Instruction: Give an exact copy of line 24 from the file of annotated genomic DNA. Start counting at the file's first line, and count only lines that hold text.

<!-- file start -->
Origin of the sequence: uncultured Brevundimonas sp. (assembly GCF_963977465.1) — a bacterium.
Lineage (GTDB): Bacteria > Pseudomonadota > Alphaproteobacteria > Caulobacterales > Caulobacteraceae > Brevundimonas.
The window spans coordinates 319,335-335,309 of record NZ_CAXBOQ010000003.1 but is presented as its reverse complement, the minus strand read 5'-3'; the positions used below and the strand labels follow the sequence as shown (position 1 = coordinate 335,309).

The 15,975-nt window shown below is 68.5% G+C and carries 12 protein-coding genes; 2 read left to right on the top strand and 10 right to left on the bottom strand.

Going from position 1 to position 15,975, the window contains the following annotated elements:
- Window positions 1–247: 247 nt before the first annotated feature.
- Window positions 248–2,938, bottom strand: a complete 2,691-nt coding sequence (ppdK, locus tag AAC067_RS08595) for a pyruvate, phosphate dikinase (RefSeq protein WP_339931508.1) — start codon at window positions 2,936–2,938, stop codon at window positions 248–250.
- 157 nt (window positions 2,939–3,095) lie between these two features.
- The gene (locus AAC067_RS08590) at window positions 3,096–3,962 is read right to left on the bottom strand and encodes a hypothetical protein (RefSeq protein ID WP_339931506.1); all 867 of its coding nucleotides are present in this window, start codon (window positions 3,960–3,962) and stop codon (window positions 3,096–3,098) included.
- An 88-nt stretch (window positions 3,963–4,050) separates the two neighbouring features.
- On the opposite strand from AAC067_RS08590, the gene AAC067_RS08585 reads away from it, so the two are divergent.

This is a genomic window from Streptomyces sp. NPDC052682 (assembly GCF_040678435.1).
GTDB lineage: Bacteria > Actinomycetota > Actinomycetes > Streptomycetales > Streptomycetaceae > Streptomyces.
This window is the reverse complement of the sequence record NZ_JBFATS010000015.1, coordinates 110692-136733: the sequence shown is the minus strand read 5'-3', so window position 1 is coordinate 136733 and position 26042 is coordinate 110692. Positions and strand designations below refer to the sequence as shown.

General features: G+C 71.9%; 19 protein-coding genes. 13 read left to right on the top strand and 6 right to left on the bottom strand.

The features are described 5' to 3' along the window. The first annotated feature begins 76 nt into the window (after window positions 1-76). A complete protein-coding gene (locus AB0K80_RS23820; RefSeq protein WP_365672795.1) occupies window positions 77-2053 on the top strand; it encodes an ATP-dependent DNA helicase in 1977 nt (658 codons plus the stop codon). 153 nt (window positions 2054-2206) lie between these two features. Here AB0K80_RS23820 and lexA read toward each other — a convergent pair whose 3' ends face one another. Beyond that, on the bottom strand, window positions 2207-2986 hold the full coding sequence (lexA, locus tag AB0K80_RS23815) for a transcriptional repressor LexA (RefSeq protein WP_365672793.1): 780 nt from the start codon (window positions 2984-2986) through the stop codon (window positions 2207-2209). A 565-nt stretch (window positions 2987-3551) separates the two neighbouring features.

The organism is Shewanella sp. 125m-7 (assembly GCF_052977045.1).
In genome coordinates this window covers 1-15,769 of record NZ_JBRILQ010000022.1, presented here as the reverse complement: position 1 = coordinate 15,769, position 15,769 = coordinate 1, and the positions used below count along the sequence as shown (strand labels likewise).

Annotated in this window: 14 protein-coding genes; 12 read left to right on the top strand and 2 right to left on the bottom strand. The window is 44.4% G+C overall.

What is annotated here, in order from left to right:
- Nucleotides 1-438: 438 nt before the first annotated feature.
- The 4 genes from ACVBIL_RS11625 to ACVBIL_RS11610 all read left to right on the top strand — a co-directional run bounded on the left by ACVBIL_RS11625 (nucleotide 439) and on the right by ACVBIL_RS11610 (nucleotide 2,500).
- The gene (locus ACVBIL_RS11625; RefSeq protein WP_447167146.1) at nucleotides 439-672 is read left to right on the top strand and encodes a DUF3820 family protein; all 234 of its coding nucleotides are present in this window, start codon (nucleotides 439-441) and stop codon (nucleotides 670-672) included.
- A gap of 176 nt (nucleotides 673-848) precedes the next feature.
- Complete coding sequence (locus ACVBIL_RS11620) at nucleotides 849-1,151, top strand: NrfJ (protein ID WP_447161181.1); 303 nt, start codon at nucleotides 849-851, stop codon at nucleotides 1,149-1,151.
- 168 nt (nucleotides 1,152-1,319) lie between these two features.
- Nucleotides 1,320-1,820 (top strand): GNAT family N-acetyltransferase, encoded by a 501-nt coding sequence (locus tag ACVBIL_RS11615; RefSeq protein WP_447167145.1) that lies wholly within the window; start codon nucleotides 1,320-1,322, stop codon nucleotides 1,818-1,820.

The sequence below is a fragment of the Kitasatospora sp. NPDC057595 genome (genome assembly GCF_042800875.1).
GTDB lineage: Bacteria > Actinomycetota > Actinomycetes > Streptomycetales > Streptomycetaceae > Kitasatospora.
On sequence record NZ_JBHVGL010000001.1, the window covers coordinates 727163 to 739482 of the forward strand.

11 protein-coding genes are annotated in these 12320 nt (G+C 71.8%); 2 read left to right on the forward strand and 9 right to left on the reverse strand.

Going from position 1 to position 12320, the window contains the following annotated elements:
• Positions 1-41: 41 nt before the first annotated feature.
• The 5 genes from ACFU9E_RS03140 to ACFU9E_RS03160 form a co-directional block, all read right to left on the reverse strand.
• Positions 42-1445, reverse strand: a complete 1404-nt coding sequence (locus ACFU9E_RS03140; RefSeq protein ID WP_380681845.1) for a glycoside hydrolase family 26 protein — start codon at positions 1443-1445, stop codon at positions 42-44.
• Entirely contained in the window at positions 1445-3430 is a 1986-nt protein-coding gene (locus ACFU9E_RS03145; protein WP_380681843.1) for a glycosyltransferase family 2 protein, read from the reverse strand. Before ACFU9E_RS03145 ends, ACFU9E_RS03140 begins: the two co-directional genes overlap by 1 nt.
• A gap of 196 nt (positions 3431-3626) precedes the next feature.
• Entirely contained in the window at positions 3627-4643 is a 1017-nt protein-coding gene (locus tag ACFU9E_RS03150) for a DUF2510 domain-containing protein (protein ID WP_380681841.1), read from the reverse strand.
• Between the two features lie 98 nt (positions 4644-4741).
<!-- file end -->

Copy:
- A gap of 176 nt (nucleotides 673-848) precedes the next feature.